Wednesday, March 11, 2015

Freedom of Religion is Imposing upon the basic Freedom of Others

Many people say that the influence of religious beliefs in a person’s life is beneficial and may even make a person more morally sound, but I would argue that it can be disastrous. It can cause them, in some more extreme cases, to believe that snake handling is a safe practice or that praying to a deity is better than seeking medical assistance. If that is your belief, by all means follow your beliefs. I will even go so far as to wish you luck. At worst, you will be helping to clean out the human gene pool. However, once these crazy religious beliefs, and their inevitably dire outcomes, are pushed onto someone else and they are the ones forced or coerced into receiving the effect of your ludicrous ideas, you have crossed a line and need to be stopped.

This should be beyond obvious in the examples of Islamic organizations like ISIS, Al-Qaeda, Boko Haram, etc, where their actions are directly causing the death and suffering of others. However, what is more easily overlooked in the U.S. is how Christian beliefs are being forced onto other people, especially when these otherwise insane (if not for the guise of religion) beliefs are being forced onto a child who is helpless to defend themselves from their persecutors. Until the age of 18, a person is considered a minor and a ward of their parent or guardian. It is both the right and duty of the custodian to care for and make decisions for their child. It is commonplace and even expected by most people that the child will be raised with the same beliefs as their parents and indoctrinated into their faith. This, in itself, is not necessarily a bad thing. However, when the beliefs of the custodian endanger the life or well-being of the child, it should be obvious that an outside force needs to step in and remove the child from a dangerous, possibly even deadly, situation. It SHOULD be obvious, but for all too many Americans, it is not.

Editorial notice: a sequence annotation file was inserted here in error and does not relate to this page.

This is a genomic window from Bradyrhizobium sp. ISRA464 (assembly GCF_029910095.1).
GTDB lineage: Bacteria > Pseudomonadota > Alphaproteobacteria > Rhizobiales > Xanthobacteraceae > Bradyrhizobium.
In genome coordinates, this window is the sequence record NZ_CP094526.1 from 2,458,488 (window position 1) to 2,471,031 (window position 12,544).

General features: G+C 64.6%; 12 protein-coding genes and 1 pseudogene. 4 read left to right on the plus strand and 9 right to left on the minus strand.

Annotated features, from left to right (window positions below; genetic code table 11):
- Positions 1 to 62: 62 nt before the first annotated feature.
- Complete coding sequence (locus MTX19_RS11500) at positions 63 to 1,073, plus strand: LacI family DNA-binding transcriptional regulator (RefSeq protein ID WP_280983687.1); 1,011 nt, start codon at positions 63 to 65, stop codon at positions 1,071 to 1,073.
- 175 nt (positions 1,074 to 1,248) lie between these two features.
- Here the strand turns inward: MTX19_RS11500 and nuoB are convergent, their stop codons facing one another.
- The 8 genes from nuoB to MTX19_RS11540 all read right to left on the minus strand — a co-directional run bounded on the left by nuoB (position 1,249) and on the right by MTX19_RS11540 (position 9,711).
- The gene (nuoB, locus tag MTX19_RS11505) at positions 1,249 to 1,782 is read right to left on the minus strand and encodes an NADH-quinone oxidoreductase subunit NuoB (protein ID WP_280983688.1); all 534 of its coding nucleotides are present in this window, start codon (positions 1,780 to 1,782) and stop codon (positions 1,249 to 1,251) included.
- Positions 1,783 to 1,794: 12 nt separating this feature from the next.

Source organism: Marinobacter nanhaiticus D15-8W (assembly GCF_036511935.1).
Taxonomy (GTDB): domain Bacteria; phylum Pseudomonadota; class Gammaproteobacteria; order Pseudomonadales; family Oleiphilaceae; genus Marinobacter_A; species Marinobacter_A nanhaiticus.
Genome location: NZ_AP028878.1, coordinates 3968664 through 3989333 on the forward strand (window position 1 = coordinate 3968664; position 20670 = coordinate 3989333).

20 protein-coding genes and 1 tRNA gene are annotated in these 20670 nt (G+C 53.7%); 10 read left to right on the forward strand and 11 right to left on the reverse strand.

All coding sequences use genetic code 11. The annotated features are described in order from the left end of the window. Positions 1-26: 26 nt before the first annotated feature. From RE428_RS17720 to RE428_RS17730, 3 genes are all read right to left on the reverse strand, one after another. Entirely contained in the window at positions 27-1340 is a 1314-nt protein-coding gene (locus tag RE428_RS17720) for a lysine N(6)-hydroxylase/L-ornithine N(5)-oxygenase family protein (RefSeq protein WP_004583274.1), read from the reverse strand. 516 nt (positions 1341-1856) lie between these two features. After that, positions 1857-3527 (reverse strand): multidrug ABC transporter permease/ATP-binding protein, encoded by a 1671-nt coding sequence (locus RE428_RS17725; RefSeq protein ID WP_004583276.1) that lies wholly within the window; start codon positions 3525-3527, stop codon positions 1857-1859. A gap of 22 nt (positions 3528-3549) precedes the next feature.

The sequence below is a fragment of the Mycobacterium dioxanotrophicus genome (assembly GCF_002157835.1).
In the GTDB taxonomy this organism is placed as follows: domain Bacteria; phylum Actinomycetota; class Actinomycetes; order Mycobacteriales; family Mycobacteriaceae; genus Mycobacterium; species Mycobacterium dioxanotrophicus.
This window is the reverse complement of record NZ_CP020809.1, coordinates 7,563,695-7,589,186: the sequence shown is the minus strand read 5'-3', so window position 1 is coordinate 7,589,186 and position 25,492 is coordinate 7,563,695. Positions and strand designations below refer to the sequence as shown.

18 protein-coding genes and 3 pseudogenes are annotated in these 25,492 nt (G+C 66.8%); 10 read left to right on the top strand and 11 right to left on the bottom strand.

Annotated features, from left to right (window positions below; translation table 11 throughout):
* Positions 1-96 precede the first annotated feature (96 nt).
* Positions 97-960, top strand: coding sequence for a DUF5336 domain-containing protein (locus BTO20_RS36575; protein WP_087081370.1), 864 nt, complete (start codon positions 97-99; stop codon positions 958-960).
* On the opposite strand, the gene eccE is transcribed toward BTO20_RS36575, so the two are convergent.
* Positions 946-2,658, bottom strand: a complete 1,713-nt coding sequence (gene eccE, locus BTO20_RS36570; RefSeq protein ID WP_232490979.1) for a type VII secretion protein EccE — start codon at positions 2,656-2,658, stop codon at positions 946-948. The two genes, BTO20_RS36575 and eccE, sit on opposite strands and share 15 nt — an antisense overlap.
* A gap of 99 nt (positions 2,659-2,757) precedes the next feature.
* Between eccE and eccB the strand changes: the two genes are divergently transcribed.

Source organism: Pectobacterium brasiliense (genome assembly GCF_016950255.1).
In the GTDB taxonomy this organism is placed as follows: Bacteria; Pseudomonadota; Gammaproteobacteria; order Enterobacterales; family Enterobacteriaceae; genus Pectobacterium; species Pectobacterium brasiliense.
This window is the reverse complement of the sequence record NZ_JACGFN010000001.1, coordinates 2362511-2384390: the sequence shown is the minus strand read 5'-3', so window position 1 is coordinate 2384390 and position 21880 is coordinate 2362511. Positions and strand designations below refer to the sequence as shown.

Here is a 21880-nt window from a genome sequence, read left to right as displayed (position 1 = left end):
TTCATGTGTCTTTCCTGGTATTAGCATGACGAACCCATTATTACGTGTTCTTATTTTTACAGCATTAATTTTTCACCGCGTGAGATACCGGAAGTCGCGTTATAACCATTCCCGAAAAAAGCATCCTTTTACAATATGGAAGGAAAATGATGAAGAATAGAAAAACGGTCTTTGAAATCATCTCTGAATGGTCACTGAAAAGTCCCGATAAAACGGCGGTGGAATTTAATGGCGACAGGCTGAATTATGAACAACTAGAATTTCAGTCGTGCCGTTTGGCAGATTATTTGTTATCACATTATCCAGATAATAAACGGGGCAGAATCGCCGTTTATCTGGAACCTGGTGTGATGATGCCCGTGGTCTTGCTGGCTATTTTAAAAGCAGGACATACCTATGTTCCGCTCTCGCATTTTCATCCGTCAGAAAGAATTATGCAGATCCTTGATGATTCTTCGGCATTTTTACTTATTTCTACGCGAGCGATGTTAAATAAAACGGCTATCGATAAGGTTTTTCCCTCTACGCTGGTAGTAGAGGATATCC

In recent years we have been seeing a wave of news stories about “Religious Freedom” being trod upon. If that were actually the case and there were actually people trying to prevent a certain religious belief system, I would quickly side with those being oppressed. However, in most cases where the phrase “Religious Freedom” is used in the U.S. media, what they actually mean is “Religious Oppression” is being repressed. That is, people are using their religion to restrict the rights or freedoms of others under the guise of “Religious Freedom.. Even now we have a congressional representative who is fighting for the certain Christians to use their beliefs in a way that directly endangers their children’s lives.